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Notification error forces Fort Macleod council to rescind by-law to rezone river valley land

A clerical error sent a by-law to rezone land in the river valley to allow a gravel pit back to the drawing board.
Fort Macleod council learned last week the MD of Willow Creek was not notified of the by-law as an adjacent municipality that could be affected.
“The circulation to the MD of Willow Creek was missed,” said Spencer Croil, a planner with the Oldman River Regional Services Commission. “That’s definitely as much my issue as it is anybody else’s. I would just like to have that made clear.”
“Definitely with apologies to the applicants, the best course of action at this point in terms of potential issues with not meeting the process requirements of the MGA (Municipal Government Act), my recommendation would be this by-law be repealed.”
Croil told council that would require giving the by-law a new number, giving it first reading, and then holding a public hearing before considering second and third reading.
The McNab family is seeking to have land north of the Oldman River adjacent to Highway 811 rezoned to direct control, from river valley.
The zoning change would allow the McNabs to use 75 acres for gravel extraction and crushing.
Council gave By-law 1831 first reading on Sept. 28, and second reading on Oct. 12 following a public hearing.
The mistake in notification means the process must begin anew.
Croil told council it is possible the MD of Willow Creek could state the zoning change has “potential undue impact to their municipality.”
“That would be grounds for challenging the validity of the by-law,” Croil said.
Croil recommended council rescind first and second reading of by-law 1831, which council did.
There would be no change to the by-law itself, with the exception of a new number being assigned.
In response to a question from Mayor Rene Gendre, Croil said all the information submitted by the applicants, as well as people at the public hearing, would have to be resubmitted.
Gendre asked whether the applicants would receive financial compensation for any costs they incurred in the initial process, since an administrative error was made.
“All this information would have to be reintroduced,” Gendre said. “If it has to be reintroduced there would be costs involved.”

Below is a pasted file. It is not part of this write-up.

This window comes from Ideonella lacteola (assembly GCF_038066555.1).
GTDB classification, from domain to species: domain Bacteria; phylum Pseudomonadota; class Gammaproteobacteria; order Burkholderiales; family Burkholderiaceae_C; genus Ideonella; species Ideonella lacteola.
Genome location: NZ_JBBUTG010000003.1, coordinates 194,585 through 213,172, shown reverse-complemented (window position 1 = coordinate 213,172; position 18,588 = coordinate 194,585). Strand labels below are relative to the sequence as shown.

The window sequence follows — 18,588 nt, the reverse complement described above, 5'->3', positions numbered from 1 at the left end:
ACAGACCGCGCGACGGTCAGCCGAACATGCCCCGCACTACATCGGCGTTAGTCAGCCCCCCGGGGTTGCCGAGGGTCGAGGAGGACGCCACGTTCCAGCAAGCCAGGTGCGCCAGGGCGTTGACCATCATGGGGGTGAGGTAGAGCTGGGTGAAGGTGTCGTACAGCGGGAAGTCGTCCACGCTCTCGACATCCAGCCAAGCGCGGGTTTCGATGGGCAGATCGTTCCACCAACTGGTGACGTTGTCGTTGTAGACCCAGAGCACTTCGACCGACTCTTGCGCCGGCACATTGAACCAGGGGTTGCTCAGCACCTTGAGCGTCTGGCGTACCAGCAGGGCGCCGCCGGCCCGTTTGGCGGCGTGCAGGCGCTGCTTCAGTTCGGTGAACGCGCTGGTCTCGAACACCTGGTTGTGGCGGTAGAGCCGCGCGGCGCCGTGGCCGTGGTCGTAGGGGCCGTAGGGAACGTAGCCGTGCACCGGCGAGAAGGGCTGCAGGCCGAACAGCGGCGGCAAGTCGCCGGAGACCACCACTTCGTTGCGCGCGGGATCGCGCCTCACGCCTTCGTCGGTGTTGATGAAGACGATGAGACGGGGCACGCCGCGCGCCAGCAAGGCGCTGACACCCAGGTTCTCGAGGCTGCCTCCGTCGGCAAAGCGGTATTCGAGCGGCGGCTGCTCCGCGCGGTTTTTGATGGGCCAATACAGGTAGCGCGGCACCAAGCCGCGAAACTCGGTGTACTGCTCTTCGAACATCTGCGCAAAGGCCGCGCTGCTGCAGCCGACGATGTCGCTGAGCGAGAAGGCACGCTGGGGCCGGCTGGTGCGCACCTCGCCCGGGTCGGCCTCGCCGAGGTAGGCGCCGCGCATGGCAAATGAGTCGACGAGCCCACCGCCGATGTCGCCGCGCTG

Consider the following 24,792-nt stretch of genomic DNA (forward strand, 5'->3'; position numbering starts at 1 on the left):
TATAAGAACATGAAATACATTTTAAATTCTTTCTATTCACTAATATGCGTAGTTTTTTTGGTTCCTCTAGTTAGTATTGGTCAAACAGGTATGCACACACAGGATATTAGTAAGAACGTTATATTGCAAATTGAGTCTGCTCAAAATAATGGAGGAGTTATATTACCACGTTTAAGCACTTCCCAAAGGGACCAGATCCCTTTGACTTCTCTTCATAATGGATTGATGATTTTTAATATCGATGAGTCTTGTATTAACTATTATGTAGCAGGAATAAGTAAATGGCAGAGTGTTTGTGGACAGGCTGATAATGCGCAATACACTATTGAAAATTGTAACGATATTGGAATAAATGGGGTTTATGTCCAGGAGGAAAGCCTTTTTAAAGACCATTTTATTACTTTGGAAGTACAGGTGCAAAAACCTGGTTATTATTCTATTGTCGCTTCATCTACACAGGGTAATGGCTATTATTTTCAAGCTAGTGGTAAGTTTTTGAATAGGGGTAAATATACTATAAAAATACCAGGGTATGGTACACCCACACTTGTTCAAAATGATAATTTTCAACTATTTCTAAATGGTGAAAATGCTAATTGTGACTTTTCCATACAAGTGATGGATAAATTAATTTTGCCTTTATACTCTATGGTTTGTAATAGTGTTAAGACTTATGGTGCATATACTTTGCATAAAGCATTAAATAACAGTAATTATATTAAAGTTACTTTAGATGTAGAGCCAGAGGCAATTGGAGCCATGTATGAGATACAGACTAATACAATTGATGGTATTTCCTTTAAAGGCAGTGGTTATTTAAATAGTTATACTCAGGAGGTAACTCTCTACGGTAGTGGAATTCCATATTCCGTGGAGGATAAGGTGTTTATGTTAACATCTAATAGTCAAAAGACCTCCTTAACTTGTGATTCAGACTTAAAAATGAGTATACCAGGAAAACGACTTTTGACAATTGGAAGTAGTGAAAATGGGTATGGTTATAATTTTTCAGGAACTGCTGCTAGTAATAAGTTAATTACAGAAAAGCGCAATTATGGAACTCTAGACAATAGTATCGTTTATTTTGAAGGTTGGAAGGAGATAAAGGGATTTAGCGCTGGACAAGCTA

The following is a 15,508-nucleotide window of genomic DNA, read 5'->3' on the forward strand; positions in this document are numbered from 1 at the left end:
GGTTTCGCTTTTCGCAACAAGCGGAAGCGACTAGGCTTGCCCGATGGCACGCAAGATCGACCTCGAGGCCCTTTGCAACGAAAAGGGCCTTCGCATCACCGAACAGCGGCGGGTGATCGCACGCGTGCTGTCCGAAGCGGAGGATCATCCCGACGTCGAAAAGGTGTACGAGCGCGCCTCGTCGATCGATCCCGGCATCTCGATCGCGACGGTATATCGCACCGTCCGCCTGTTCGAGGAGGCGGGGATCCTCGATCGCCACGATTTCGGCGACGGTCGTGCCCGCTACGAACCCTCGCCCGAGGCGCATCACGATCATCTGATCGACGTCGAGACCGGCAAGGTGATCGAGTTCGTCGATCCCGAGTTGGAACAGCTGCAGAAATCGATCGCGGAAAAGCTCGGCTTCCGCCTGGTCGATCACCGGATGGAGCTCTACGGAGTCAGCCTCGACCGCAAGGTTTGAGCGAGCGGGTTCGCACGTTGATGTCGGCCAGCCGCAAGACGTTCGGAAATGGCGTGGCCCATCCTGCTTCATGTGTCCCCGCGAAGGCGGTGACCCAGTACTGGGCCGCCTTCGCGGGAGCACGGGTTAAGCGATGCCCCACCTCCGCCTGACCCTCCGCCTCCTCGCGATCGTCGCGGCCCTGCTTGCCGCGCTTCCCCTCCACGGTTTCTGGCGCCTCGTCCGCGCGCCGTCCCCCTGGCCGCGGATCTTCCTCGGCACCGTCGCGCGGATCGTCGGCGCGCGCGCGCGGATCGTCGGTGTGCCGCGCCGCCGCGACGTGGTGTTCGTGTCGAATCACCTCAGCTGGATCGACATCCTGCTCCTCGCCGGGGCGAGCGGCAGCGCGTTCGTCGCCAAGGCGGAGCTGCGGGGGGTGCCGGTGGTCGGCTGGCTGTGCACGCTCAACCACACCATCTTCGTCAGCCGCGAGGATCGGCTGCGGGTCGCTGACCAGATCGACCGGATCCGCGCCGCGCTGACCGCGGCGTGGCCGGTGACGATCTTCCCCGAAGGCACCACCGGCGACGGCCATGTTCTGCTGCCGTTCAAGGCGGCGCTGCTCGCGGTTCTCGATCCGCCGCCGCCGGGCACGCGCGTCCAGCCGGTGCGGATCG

Gendre was referring to the involvement of experts hired by the applicants.
Acting chief administrative officer Jill Henderson said she would have to consult with Alberta Municipal Affairs.
“I would appreciate it,” Gendre said. “Some of these costs are considerable.”
The McNabs requested 87 acres be rezoned, with plans to mine gravel from about 75 acres with the rest of the land serving as a buffer.
Gravel will be hauled from the pit north on Highway 811 and east on Highway 519 continuing on to Lethbridge.
The McNabs plan to mine about 10 acres each year over a period of seven to eight years.
Excavation of gravel will take place from 7 a.m. to 5 p.m. Monday to Friday, with no mining or crushing after hours or on weekends and holidays.
The McNabs plan to crush 15 to 20 days each year.
Crushing will take place near the cutbank at the north end of the property to make use of a natural barrier to limit dust and noise. Vegetation surrounding the property will also serve as barriers.
A water truck will be used to control dust.
The McNabs would be required by Alberta Environment to put money in trust to ensure the approved reclamation plan is followed.

2 Comments For This Post

  1. Calvin Crawford Says:

    I feel that it is time that we took a stand at how many gravel pit operations are really needed around Fort Macleod. With the big one just south of town and others off by highway 811 and highway 2, one is owned by McNally but the other one I do not know who owns it.
    So why do we need another one. To me it is a waste of land that could be utilized for cattle grazing or some other farming practice.

  2. Linda Says:

    Does anyone else find it ironic the Gendre would question costs when he has cost the Town close to $200,000.00